One of the most immediately striking characteristics of Batavian furniture is the use of tropical timbers: primarily gleaming black ebony, but also other hardwoods such as kaliatour, a type of dark red sandalwood from southern India. The decoration on this furniture typically features high- and low-relief carving, generally consisting of floral and foliate motifs.

Fig. 3: Table, Batavia, Indonesia, circa 1700–1725. Gilded teak with marbled top. H. 80, W. 119, D. 78 cm. Courtesy of Gemeentemuseum Den Haag, purchased from H. Schlichte Bergen, Amsterdam. Cat. no. OHO-1978-0002.
An example from this early period is the charming little settee (Fig. 1), which was made in Batavia between 1680 and 1720. Dutch settlers in the Orient used two sorts of benches: the divan or daybed and settees of the type shown here. A distinctive feature of all types of seating designed for use in the tropical heat of the Indies is the deep seat frame filled with cool open-work rattan. This kaliatour settee is decorated with carved half-relief floral and foliate motifs, and the stiles are topped by lotus bud finials.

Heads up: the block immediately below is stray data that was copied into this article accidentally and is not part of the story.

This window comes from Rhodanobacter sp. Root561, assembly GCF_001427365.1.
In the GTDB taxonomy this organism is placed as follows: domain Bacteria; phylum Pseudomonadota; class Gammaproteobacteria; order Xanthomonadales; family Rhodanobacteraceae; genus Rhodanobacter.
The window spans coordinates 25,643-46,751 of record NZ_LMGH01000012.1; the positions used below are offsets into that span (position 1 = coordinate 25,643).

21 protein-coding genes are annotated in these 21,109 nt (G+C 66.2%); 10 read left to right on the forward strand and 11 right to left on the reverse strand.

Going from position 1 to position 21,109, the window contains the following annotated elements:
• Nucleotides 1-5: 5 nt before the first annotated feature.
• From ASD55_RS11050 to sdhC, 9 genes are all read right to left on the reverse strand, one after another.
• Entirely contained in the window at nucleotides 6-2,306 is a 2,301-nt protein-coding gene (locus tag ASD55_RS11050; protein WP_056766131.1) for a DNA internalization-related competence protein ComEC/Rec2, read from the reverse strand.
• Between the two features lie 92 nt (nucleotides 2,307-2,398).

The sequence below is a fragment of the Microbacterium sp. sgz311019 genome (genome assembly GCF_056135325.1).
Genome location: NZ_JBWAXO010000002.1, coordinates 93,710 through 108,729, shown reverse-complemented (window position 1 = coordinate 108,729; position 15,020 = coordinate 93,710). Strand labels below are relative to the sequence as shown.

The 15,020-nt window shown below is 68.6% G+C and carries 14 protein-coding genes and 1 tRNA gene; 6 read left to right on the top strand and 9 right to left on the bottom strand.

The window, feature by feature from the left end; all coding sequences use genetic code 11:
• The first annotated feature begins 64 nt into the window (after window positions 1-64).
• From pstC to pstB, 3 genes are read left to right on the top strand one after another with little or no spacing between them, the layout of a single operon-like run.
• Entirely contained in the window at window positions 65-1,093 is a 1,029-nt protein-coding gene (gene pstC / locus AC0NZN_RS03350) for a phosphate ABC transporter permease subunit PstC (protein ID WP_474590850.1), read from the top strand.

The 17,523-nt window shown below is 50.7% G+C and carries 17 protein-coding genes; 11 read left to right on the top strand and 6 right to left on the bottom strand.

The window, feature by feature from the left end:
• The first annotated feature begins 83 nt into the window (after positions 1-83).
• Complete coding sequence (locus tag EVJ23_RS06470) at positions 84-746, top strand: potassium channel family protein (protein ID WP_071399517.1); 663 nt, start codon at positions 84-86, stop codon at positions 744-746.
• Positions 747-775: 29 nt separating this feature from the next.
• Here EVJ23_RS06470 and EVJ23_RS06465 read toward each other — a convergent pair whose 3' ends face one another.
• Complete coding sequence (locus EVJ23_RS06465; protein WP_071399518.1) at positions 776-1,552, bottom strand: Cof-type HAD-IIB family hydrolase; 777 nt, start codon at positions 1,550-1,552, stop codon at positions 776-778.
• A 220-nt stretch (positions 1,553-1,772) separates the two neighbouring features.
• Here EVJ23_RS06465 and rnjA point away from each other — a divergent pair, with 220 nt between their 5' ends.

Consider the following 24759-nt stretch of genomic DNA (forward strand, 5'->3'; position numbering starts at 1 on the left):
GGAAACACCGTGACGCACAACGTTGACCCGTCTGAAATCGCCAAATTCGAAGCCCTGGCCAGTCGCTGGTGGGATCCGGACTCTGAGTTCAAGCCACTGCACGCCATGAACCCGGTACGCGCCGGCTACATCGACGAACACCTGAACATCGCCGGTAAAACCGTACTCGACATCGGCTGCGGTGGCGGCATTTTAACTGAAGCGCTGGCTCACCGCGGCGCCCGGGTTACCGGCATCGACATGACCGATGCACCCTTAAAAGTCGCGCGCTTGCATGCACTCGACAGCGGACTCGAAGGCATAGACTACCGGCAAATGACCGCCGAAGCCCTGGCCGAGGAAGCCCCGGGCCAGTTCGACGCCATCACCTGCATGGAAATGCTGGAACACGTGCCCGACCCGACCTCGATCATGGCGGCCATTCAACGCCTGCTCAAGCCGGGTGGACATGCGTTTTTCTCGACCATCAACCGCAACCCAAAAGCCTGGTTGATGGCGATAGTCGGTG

The exact source of inspiration for the decorative carving on the furniture is still being debated, but it is generally agreed that a number of the floral motifs betray a Dutch influence. This may have reached the Indies by way of Dutch furniture brought with the elite, or from Dutch publications containing engraved illustrations of flowers, such as Crispijn de Passe de Jonge’s 1614 book Den Blomhof and E. Sweert’s earlier Florilegia, both of which were taken out to Asia by VOC employees and soon after their publication became widely available there. Oriental craftsmen interpreted these decorative motifs in their own way, as demonstrated by the fine ebony cabinet with silver fittings, dating from the latter half of the seventeenth century (Fig. 2).